Sonus Partial Import Work-Around

New to the Sonus SBC 1000 and SBC 2000 is the ability to perform a Partial Import of another gateway’s configuration. As it says on-screen “Existing Logical Interfaces, Ethernet Ports, VLANs, MST Instances, ACLs, Static Routes, ASM Networking, Link Monitor, NAT, IPsec Tunnels, Node-Level Settings and Certificate configurations won’t be modified. All other configurations will be over written.”


This is a fantastic way to ‘clone’ an existing gateway or perhaps start every build from a standardised template-style config, but you might find it’s not always going to be 100% successful for you.

I recently encountered a customer who has an existing SBC 1000 and has bought a second for their DR DC, but alas our attempt to blow the first one’s config into the new one failed:

“Port 7.1 in use by ISDN Signaling Group 10001 not found”.
“Port 7.2 in use by ISDN Signaling Group 10002 not found”.


The issue is that the ‘donor’ or ‘source’ system has ISDN cards in it, which the new one does not. I think a lot of customers are going to encounter a situation like this as they migrate from ISDN to SIP Trunking, but thankfully it’s relatively easy to get around.

The Work-Around

There are two options, and the path you choose will probably be dictated by whether you have another SBC of the same model (a third) that also has ISDN cards in it.

We just need to get the ISDN signaling groups out of the config and then create a backup.

No spare (third) gateway?

Schedule some downtime. 10 or 15 minutes should do it, and most of that will be spent twiddling your thumbs.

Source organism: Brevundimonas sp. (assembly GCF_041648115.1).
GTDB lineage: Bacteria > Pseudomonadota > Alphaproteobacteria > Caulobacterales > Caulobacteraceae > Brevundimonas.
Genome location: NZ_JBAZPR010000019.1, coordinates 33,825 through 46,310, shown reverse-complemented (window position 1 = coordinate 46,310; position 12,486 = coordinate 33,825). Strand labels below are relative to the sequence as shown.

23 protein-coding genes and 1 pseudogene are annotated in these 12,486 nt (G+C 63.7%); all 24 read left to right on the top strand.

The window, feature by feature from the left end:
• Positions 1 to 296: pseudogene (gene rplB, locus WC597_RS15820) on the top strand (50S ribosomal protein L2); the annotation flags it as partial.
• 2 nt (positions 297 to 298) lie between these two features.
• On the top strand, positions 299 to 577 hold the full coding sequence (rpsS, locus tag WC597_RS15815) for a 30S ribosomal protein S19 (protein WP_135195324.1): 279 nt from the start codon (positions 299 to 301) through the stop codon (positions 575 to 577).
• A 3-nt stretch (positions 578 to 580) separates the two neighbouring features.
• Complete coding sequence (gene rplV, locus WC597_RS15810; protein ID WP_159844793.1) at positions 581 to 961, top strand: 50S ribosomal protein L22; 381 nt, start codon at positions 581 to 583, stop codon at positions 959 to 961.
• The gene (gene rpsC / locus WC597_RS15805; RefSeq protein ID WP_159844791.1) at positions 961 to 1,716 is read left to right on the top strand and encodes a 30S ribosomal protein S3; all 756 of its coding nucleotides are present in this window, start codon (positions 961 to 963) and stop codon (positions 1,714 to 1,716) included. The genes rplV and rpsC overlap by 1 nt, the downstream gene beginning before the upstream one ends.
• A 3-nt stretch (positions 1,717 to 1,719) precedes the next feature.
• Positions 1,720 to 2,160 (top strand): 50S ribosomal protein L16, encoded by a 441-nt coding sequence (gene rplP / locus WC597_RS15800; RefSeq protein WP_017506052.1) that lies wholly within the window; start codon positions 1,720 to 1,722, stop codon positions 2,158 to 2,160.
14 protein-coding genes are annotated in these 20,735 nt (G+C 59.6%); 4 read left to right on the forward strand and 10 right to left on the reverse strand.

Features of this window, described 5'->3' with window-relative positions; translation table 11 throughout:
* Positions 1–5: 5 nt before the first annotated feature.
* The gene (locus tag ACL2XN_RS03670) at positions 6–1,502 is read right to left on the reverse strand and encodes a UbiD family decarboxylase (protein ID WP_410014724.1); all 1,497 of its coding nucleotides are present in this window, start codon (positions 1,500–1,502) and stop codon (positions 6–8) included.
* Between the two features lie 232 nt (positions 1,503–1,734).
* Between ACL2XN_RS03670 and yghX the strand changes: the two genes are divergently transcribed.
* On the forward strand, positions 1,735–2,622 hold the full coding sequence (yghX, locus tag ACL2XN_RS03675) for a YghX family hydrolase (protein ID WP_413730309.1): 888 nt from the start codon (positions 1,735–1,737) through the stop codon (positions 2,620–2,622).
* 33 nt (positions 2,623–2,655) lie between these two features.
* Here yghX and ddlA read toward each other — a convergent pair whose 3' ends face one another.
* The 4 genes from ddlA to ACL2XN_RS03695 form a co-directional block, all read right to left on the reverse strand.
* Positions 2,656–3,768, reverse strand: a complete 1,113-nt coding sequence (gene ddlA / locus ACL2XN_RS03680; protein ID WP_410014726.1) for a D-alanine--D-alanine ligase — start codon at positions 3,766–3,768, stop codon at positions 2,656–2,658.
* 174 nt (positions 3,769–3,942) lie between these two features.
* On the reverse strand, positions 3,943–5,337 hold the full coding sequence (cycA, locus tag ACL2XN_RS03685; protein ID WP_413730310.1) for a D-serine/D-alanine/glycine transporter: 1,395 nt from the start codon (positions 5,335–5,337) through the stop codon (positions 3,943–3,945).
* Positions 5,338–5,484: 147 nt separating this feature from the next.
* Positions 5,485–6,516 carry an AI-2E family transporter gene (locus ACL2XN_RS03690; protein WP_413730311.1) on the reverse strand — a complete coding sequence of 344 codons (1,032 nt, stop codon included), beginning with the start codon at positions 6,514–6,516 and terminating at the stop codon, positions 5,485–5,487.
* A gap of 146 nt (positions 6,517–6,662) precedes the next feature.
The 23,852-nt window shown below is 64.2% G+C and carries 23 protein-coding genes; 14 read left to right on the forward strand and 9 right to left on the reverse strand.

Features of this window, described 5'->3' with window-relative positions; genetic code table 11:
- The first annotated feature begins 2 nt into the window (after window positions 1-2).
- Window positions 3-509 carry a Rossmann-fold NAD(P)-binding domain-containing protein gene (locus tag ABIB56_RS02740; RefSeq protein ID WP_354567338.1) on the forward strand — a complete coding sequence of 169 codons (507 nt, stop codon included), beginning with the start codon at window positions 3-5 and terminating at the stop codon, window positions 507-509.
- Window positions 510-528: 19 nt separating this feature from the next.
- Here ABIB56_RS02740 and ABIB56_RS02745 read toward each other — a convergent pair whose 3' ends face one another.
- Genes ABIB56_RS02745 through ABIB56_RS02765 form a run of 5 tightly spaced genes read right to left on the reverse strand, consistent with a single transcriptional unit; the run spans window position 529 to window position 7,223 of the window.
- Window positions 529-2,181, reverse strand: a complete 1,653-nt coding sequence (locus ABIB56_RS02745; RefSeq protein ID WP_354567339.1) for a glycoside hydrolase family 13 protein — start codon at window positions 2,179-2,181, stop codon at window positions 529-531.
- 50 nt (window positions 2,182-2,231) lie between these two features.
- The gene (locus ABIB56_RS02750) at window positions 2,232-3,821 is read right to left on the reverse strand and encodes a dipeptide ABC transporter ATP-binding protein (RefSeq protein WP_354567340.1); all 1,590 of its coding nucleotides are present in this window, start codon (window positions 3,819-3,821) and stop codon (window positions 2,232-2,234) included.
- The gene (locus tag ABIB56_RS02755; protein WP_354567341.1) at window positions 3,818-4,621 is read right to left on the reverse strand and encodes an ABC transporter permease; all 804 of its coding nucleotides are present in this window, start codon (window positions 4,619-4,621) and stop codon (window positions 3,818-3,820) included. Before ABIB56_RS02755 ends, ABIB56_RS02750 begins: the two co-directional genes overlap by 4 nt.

1. Login to the active gateway and back it up. Put the file somewhere safe. We’re going to restore it later
  2. Navigate to the Call Routing tables and delete all routing table entries that send calls to the ISDN trunks
  3. Navigate to the Signaling Groups and delete the ISDN Signaling Groups
  4. Now perform another backup of the gateway. It’s THIS one you’re going to restore into the new gateway
  5. Now restore (into this first gateway) the backup you took in Step 1 and make sure the gateway reboots into service. The conservative in me likes the idea of a full restore here, but I see no real reason why a Partial Import wouldn’t be fine. Test as appropriate before proceeding though!
  6. The backup you took in Step 4 should now be good for a Partial Import into the new gateway
  7. Ta-da:

You have a spare?

Easy – provided (as I said above) your spare/Lab/demo gateway has ISDN cards.

If the current config in this third gateway is important to you, back it up.

The rest of the process is much the same as above:

  1. Perform a partial import of the backup file from the customer’s initial gateway. (As an alternative you might choose a full restore, but take note of their networking settings beforehand, so you know what you need to change on your PC so you can talk to it after it comes up)
  2. Delete the routing table entries
  3. Delete the ISDN Sig Gps
  4. Perform a backup. Again, this is the one you’ll use in the new g/w
  5. Import the backup from Step 4 into the customer’s new gateway
  6. If you opted for the Partial Import in Step 1, double-check the new gateway just in case anything from your Lab has leaked into the customer’s config. I don’t know if there’s a risk of that, but no harm spending a few minutes to check it
  7. Restore your spare/Lab gateway’s config as appropriate

What Next?

Now’s probably a great time to download my ‘uxbuilder’ script so you can turn these backup files into more legible Word documents and PDFs:

BTW, the above is accurate as at 4.1.0 b369. Sonus is aware of this and we’ll hopefully have this behaviour improved in a future release.

– G.


Updated 7th March 2015: The Sonus TAC says this operation is design intent. A PI has been raised on the subject.

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